Ed Blaney ‘Urban Nature’ : album review ‘Salford grit and wonk pop from Fall acolyte’
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Ed Blaney is a long term mate and acolyte of the Fall and it’s one off frontman, Mark E Smith, playing some sort of role in the Fall’s set up. He is also a musician in his own right and runs his own festival – the acclaimed, Salford Music Festival. He is also pure Salford – the album and its cover capture the grit of the city but also its heart of gold and it’s love of pop wonk from The Fall’s genius to Happy Mondays lollaping poetry.
Way back in the nineties he led his own band, Trigger Happy – a harder edged, scurrilous version of the Happy Mondays who I once sneaked into In The City when it was in Glasgow one year where they ran amok on the shagpile carpets of pop privelege. In the interweaving years he has made his own occasional returns to the musical front line and if his first solo release, Urban Nature, is anything to go by these trips are long over due.
The album is, perhaps, his best work yet and is a stand out release. A mixture of rattling garage rock, psych sketches and weird interjections but also a great wonk pop music and was recorded in a rented house in Holmfirth.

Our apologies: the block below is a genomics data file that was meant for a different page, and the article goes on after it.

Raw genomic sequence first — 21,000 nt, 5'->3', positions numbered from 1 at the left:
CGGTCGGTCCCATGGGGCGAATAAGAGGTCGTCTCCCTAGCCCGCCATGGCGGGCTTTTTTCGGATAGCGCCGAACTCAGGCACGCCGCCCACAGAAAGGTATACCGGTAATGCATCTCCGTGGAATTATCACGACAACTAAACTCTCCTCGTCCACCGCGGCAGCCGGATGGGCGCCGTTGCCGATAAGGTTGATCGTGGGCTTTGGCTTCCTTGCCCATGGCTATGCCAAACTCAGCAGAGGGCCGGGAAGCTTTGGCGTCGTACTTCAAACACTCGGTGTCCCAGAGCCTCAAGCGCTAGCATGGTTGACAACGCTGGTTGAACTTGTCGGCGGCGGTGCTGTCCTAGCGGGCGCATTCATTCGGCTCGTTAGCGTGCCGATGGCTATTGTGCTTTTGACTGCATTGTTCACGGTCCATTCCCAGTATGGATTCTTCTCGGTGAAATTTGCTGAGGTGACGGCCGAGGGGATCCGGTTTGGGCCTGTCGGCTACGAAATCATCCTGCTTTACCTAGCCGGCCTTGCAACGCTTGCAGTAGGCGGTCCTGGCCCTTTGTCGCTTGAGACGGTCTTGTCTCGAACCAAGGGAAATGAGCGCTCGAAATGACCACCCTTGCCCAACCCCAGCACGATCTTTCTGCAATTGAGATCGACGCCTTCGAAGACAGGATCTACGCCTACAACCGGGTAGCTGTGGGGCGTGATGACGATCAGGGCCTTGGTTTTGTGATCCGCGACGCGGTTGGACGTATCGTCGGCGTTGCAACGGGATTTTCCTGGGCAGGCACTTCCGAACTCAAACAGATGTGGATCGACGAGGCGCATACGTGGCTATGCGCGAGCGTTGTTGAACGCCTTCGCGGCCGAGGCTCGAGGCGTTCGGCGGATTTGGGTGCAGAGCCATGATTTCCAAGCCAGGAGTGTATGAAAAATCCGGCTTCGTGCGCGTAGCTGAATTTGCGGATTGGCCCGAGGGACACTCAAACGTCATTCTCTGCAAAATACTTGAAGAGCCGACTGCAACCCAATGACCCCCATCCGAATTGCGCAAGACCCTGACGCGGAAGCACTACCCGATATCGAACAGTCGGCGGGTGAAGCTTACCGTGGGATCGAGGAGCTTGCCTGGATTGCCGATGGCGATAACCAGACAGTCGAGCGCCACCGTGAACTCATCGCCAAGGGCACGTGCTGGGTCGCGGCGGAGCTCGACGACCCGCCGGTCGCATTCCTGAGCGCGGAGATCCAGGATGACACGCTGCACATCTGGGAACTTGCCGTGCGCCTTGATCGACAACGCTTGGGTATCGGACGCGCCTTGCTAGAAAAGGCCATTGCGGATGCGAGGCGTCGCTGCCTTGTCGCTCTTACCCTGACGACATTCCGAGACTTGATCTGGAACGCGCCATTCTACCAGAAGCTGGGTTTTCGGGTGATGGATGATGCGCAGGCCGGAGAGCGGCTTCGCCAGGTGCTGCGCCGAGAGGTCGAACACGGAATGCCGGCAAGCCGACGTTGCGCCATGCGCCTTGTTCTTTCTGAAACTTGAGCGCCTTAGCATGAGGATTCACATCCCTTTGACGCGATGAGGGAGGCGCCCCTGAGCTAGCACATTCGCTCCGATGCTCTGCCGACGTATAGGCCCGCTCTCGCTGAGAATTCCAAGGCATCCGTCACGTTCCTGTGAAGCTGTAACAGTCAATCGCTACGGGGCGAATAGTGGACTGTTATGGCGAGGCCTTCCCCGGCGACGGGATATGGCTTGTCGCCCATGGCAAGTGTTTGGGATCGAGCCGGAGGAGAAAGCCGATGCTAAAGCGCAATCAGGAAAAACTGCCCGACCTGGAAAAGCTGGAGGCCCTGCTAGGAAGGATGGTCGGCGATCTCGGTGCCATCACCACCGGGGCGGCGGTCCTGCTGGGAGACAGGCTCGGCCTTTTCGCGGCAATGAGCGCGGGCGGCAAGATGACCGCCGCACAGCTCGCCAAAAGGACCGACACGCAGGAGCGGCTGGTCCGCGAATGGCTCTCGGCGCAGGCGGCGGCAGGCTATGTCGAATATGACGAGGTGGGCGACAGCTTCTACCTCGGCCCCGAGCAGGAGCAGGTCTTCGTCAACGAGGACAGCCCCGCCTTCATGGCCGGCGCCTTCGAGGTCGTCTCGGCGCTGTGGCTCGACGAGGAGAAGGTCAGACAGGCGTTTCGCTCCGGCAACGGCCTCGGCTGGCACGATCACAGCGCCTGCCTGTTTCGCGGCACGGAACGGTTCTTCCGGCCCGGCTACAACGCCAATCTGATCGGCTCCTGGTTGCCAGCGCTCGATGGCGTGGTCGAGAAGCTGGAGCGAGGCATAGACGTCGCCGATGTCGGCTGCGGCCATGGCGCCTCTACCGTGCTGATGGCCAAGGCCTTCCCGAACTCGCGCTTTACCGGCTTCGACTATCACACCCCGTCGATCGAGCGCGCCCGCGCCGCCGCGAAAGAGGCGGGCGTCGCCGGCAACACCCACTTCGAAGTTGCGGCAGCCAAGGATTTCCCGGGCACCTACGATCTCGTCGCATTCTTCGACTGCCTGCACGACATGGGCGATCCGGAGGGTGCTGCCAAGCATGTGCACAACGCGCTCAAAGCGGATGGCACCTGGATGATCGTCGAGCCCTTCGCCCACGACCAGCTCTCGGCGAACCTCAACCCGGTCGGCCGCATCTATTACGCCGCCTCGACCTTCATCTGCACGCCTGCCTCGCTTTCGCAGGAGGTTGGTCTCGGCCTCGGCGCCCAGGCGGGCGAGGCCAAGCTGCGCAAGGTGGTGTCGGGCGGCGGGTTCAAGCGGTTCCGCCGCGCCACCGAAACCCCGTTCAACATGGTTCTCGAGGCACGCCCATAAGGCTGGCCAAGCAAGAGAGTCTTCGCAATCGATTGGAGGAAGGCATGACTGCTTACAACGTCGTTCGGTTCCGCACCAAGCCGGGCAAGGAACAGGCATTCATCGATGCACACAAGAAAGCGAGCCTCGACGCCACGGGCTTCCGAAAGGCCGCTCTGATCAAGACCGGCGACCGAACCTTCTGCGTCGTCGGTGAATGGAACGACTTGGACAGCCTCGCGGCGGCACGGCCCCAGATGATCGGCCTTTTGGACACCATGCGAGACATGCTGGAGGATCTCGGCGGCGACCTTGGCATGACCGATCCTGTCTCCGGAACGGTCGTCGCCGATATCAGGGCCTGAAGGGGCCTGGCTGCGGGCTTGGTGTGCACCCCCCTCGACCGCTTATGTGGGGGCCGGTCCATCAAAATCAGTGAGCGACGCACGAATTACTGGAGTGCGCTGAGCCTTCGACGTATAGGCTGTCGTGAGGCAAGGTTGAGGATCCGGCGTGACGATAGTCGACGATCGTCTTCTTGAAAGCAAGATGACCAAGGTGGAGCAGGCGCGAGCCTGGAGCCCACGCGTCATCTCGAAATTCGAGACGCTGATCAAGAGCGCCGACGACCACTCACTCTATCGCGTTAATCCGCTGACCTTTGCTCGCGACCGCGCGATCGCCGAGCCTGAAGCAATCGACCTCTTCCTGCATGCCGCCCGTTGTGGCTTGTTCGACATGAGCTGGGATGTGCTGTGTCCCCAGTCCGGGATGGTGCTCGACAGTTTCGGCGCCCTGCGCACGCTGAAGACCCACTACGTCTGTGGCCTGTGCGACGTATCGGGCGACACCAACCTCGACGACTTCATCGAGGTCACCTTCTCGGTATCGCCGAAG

This is work of someone obsessed and mired in music and a life affirming release of the magic stuff with occasional interjections from his old mucker Mark E Smith who sings on five tracks, including Time For You To Go and the wonk out of The Coat. Blaney coaxes into Smith almost crooning on the record. Not that Smith doesn’t normally sing – his voice has always sounded great in the Fall, it’s just in this release he sometimes displays a rare sweetness. there’s even real family on here with Blaney’s own daughter, Bianca, providing backing vocals on the songs Diamond and Mettle Claw Pt 2.
Not that this a Fall side project – Blaney has really delivered something special here – a stand out work of his own that is equal to his peers. key cuts include, High On You – with it’s telling lines `I remember you walking through Salford Precinct…You helped me turn my back on crime, you gave me rhythm and you gave me rhyme and I thank you…’. This a Salford album through and through, Ed is part and parcel of the city’s fabric and framework and the grit and the humour bleed through the songs that are the kind of warped genius that John Peel would have loved.